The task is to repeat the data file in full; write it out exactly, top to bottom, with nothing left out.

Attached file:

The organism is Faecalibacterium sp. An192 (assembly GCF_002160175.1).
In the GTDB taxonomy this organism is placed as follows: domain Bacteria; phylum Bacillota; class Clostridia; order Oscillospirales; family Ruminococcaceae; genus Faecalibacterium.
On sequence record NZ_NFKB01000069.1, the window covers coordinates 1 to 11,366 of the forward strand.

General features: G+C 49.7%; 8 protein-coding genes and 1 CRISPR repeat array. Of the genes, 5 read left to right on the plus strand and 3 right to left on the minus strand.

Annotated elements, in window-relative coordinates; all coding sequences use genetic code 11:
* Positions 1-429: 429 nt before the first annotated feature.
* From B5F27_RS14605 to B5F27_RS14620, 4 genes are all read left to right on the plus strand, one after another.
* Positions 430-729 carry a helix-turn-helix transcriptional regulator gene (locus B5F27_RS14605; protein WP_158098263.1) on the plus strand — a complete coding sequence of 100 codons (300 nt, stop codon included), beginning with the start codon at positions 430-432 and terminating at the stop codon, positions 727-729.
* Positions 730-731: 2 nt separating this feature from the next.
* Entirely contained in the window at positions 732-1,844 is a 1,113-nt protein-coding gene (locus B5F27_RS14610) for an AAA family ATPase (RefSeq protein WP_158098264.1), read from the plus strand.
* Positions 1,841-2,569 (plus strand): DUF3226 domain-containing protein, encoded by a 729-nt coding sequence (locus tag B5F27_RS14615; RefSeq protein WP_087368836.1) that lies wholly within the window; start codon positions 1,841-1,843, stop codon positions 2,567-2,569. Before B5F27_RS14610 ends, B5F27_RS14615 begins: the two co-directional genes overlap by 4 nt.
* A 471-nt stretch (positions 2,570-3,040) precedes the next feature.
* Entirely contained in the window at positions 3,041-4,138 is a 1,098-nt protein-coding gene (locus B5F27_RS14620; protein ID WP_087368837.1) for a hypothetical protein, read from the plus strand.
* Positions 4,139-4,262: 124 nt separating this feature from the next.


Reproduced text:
The organism is Faecalibacterium sp. An192 (assembly GCF_002160175.1).
In the GTDB taxonomy this organism is placed as follows: domain Bacteria; phylum Bacillota; class Clostridia; order Oscillospirales; family Ruminococcaceae; genus Faecalibacterium.
On sequence record NZ_NFKB01000069.1, the window covers coordinates 1 to 11,366 of the forward strand.

General features: G+C 49.7%; 8 protein-coding genes and 1 CRISPR repeat array. Of the genes, 5 read left to right on the plus strand and 3 right to left on the minus strand.

Annotated elements, in window-relative coordinates; all coding sequences use genetic code 11:
* Positions 1-429: 429 nt before the first annotated feature.
* From B5F27_RS14605 to B5F27_RS14620, 4 genes are all read left to right on the plus strand, one after another.
* Positions 430-729 carry a helix-turn-helix transcriptional regulator gene (locus B5F27_RS14605; protein WP_158098263.1) on the plus strand — a complete coding sequence of 100 codons (300 nt, stop codon included), beginning with the start codon at positions 430-432 and terminating at the stop codon, positions 727-729.
* Positions 730-731: 2 nt separating this feature from the next.
* Entirely contained in the window at positions 732-1,844 is a 1,113-nt protein-coding gene (locus B5F27_RS14610) for an AAA family ATPase (RefSeq protein WP_158098264.1), read from the plus strand.
* Positions 1,841-2,569 (plus strand): DUF3226 domain-containing protein, encoded by a 729-nt coding sequence (locus tag B5F27_RS14615; RefSeq protein WP_087368836.1) that lies wholly within the window; start codon positions 1,841-1,843, stop codon positions 2,567-2,569. Before B5F27_RS14610 ends, B5F27_RS14615 begins: the two co-directional genes overlap by 4 nt.
* A 471-nt stretch (positions 2,570-3,040) precedes the next feature.
* Entirely contained in the window at positions 3,041-4,138 is a 1,098-nt protein-coding gene (locus B5F27_RS14620; protein ID WP_087368837.1) for a hypothetical protein, read from the plus strand.
* Positions 4,139-4,262: 124 nt separating this feature from the next.